Once again we have "news" stories about the death of Glass. Although these rather pitiful excuses for "journalism" are probably best simply ignored I do have a couple thoughts on the subject. If you continue reading you'll be subjected to opinions with no basis whatsoever in inside knowledge - you know, just like a real main stream media "report" on "hard news".
Fundamentally a lot of the angst about Glass seems caused by a number of developers leaping in at startup. They were hoping to be on the ground floor. But it has taken significantly longer than we'd all hoped for the elevator to start moving. It has also taken longer than they had capital to support.
I believe Google made several missteps here. The biggest was going with a weirdo Klingon CPU. Whatever they hopped to accomplish, this horribly laggy battery hog has been an abject failure. Regardless if TI quit making the chip or not, the OMAP 4403 would never deliver a satisfactory consumer experience.
Another huge hurdle was that Google didn't know what they really wanted the device to do at first. Much of the smoothness and rich function of #androidwear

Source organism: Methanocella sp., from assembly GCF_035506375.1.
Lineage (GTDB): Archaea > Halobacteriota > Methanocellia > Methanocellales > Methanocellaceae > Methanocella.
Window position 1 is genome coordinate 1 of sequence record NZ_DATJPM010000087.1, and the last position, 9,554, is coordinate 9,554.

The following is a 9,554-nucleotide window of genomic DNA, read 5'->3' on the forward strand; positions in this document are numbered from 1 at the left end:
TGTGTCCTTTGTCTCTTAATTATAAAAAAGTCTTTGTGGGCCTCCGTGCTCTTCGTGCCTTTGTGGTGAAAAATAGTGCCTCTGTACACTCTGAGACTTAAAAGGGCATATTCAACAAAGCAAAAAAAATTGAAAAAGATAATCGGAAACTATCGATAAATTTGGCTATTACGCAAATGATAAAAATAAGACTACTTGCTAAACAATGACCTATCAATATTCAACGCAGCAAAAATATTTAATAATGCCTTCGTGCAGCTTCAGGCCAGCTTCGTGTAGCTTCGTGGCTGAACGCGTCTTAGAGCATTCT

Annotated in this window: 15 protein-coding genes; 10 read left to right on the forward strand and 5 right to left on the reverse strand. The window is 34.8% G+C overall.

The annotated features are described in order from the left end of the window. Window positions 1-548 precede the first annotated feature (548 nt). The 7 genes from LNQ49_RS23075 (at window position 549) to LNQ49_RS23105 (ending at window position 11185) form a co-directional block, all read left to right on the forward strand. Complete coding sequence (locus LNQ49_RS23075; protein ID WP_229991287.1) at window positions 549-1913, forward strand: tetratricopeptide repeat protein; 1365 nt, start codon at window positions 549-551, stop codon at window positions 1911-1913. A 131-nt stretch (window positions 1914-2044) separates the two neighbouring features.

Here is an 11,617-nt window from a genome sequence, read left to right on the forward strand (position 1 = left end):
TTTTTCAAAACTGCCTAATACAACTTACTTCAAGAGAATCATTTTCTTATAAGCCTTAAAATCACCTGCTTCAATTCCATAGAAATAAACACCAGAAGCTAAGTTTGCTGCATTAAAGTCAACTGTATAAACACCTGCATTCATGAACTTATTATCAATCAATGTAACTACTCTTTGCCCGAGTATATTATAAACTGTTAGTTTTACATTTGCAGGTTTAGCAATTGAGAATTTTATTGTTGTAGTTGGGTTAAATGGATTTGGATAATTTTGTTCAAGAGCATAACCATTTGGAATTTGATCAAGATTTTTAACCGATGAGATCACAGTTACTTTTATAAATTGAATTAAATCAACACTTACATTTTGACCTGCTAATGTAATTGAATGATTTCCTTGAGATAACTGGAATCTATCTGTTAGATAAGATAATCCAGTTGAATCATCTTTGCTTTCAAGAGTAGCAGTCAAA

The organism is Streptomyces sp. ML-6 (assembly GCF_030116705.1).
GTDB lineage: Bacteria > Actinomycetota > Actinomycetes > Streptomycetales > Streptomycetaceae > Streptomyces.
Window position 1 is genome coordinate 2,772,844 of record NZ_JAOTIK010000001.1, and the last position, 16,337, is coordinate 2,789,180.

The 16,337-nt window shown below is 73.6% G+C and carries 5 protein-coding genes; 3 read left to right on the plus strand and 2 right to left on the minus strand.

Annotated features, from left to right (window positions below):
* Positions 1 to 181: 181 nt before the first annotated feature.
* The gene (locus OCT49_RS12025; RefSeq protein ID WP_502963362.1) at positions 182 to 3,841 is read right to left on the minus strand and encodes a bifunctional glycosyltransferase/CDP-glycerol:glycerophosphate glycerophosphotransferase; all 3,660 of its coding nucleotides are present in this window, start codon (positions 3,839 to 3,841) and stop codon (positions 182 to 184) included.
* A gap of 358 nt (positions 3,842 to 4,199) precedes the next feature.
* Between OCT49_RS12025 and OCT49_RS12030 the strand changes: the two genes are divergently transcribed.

is a direct benefit of #googleglass
defining the interface by what it was not e.g. "Well, that didn't work, let's try THIS". The net effect is a lot of people look at Android Wear and say: yeah that's what glass should have been. But in a very real sense it is an architectural descendant, not a new evolution.
Regardless of how we got here, there is now legitimate competition in augmented reality glasses. Google created this market almost single handedly but they cannot dally much longer. Glass has no meaningful momentum right now, which is a shame. But it also has no major handicaps. So, 2015 is the year Google will have to release a viable consumer product or in 2016 they will be old news trying to break into a market that they themselves defined.
This is really a classic example of Capitalism in action. Obviously Google has the capability to produce the industry leading device. But for the last 2 years there was no competition and there just wasn't any urgency to deliver on the potential. They would unquestionably "get around to it", but that might have taken another 5 years.
Now big players with deep pockets have their sights on this market. They are preparing to deliver quality products with great functionality. Therefore Google is now out of time. They now have to Step Up or Step Off.